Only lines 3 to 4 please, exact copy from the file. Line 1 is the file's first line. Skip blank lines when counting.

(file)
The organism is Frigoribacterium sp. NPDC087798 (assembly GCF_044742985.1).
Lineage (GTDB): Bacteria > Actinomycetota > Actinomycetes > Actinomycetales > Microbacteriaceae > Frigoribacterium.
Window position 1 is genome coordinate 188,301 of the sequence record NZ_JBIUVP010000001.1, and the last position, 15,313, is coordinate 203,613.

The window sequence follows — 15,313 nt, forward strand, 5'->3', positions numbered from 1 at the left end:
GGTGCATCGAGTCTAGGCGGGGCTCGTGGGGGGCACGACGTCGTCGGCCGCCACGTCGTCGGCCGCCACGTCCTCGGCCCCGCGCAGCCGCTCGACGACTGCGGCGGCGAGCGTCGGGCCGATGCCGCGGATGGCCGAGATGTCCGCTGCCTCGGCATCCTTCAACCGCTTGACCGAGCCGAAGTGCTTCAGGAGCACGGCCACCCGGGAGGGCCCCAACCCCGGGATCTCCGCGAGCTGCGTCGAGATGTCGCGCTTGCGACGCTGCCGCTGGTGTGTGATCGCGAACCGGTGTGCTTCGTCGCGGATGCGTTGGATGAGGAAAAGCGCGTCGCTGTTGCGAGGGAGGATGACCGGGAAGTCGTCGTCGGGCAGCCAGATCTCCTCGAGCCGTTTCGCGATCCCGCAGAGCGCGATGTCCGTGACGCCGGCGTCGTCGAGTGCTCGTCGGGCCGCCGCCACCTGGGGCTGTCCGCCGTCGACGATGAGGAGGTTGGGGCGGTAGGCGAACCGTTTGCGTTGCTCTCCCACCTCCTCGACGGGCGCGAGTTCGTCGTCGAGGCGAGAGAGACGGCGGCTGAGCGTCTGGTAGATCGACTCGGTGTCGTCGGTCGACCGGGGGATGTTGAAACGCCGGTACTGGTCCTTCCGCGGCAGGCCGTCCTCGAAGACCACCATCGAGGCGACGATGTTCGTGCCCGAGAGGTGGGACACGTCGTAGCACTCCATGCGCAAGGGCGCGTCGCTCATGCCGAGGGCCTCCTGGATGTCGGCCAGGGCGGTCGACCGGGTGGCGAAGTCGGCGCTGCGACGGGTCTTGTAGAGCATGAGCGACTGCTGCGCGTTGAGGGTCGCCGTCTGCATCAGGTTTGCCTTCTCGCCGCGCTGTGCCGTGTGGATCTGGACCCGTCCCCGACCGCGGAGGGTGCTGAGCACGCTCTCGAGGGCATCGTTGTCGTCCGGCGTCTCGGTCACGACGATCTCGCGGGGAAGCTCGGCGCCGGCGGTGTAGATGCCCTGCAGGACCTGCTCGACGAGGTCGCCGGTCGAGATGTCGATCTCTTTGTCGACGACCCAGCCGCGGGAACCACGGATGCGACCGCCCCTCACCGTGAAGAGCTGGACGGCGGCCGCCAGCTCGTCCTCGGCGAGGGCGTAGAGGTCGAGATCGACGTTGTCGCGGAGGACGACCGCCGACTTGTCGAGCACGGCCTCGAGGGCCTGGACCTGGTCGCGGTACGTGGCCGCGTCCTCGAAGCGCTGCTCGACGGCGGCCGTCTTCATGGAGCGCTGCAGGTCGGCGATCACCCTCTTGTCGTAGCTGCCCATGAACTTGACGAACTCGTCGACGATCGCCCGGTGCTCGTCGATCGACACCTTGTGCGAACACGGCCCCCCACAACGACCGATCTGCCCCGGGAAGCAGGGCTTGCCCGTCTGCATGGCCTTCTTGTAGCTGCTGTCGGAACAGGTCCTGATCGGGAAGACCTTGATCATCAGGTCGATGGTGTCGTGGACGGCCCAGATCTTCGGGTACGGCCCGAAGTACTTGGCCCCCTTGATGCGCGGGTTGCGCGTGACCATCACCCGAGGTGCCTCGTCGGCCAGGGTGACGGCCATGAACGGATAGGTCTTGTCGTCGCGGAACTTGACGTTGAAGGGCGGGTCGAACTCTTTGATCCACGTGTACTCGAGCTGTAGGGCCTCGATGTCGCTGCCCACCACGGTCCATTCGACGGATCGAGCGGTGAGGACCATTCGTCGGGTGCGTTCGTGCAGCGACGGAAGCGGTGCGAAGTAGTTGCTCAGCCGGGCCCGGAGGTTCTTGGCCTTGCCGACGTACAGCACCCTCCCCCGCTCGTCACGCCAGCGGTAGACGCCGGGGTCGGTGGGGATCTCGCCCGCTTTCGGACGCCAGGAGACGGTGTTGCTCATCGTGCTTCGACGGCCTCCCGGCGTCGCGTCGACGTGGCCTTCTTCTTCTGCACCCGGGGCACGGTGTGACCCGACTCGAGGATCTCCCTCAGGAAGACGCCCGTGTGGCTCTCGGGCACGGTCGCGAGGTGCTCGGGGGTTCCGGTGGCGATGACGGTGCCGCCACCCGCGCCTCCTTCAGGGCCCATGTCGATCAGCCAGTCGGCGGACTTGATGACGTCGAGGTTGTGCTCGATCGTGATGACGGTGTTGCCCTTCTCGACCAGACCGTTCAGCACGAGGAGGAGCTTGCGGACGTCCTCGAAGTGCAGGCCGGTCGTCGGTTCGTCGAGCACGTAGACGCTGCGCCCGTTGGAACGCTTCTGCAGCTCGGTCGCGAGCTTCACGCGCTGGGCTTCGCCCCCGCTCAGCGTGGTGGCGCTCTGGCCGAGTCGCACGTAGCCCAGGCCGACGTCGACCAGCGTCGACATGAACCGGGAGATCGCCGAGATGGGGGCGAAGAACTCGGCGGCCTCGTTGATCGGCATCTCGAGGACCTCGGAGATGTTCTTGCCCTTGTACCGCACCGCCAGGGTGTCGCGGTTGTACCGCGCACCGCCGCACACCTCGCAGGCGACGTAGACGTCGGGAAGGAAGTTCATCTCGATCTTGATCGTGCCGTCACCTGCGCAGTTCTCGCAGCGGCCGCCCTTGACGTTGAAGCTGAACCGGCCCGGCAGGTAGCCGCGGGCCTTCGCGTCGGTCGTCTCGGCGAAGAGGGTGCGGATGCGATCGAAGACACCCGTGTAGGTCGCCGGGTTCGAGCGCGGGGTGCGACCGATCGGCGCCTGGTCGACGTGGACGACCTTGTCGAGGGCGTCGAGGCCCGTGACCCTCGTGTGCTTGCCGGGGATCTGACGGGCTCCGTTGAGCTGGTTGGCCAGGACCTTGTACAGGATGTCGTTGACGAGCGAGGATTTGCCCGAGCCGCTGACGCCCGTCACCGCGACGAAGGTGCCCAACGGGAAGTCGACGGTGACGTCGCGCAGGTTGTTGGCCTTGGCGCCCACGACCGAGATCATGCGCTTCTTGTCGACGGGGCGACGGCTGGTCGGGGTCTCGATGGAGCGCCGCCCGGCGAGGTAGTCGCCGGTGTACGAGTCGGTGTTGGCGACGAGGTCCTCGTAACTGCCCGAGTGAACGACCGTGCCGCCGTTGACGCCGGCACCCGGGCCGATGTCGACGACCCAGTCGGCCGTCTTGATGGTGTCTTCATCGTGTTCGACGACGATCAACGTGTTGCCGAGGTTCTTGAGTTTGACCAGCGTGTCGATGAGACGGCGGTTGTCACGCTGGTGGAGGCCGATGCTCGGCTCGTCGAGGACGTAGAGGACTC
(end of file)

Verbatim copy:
Window position 1 is genome coordinate 188,301 of the sequence record NZ_JBIUVP010000001.1, and the last position, 15,313, is coordinate 203,613.

The window sequence follows — 15,313 nt, forward strand, 5'->3', positions numbered from 1 at the left end: